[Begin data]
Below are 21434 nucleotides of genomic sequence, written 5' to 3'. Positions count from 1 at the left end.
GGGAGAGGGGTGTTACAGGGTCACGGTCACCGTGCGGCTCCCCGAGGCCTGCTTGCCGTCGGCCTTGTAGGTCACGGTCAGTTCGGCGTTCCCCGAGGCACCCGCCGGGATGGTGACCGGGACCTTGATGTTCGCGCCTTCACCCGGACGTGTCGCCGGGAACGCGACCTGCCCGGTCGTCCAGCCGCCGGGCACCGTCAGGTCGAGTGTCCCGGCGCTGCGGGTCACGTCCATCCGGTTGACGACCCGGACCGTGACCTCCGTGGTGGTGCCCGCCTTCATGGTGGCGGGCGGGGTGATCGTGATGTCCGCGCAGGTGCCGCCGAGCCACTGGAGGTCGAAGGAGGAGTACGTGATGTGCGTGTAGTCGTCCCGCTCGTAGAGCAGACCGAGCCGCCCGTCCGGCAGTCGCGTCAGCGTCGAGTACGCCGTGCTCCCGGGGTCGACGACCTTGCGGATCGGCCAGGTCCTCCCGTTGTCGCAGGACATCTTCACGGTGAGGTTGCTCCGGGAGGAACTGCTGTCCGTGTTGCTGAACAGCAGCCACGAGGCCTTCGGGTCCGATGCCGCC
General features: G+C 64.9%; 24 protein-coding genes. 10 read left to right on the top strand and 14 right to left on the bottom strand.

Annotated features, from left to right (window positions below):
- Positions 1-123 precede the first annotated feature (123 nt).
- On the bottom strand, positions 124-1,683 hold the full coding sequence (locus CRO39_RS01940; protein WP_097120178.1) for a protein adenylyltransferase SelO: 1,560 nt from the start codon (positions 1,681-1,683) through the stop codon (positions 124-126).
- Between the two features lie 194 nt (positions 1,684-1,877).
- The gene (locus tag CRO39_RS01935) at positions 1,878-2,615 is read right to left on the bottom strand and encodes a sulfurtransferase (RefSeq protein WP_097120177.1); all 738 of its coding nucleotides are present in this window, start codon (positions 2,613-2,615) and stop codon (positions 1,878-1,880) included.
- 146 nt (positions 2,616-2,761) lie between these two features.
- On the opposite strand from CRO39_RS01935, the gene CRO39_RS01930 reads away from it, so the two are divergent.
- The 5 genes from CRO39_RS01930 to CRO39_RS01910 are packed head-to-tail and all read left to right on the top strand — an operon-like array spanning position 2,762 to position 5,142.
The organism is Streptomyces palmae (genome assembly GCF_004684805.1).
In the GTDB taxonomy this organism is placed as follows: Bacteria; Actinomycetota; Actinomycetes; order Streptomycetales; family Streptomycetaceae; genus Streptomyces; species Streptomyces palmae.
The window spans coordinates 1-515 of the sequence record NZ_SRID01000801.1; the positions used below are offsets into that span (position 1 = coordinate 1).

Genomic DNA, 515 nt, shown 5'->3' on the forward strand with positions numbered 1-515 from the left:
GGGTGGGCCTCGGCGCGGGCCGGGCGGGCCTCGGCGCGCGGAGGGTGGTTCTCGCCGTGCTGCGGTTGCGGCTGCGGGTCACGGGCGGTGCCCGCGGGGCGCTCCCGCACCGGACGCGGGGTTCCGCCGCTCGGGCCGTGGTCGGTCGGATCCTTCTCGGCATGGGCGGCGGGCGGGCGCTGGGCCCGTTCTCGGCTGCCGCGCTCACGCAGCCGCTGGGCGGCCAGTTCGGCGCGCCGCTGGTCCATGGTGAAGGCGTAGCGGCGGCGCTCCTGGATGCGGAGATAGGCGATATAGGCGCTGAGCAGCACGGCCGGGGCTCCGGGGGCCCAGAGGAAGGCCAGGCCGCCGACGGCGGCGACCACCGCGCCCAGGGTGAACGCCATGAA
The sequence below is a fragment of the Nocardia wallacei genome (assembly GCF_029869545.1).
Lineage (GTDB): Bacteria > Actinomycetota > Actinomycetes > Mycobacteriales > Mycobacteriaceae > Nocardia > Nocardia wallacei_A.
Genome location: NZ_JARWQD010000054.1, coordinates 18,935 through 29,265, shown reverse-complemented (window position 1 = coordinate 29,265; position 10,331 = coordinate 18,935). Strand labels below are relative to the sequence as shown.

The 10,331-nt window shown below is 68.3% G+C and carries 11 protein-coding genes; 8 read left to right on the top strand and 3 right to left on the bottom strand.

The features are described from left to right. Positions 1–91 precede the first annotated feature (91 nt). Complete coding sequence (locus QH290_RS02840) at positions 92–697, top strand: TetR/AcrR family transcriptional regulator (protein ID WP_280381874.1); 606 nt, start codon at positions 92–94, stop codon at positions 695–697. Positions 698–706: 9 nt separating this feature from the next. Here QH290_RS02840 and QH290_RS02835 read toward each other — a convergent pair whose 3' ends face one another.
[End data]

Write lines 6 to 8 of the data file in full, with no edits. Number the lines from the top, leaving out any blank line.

- On the bottom strand, positions 124-1,683 hold the full coding sequence (locus CRO39_RS01940; protein WP_097120178.1) for a protein adenylyltransferase SelO: 1,560 nt from the start codon (positions 1,681-1,683) through the stop codon (positions 124-126).
- Between the two features lie 194 nt (positions 1,684-1,877).
- The gene (locus tag CRO39_RS01935) at positions 1,878-2,615 is read right to left on the bottom strand and encodes a sulfurtransferase (RefSeq protein WP_097120177.1); all 738 of its coding nucleotides are present in this window, start codon (positions 2,613-2,615) and stop codon (positions 1,878-1,880) included.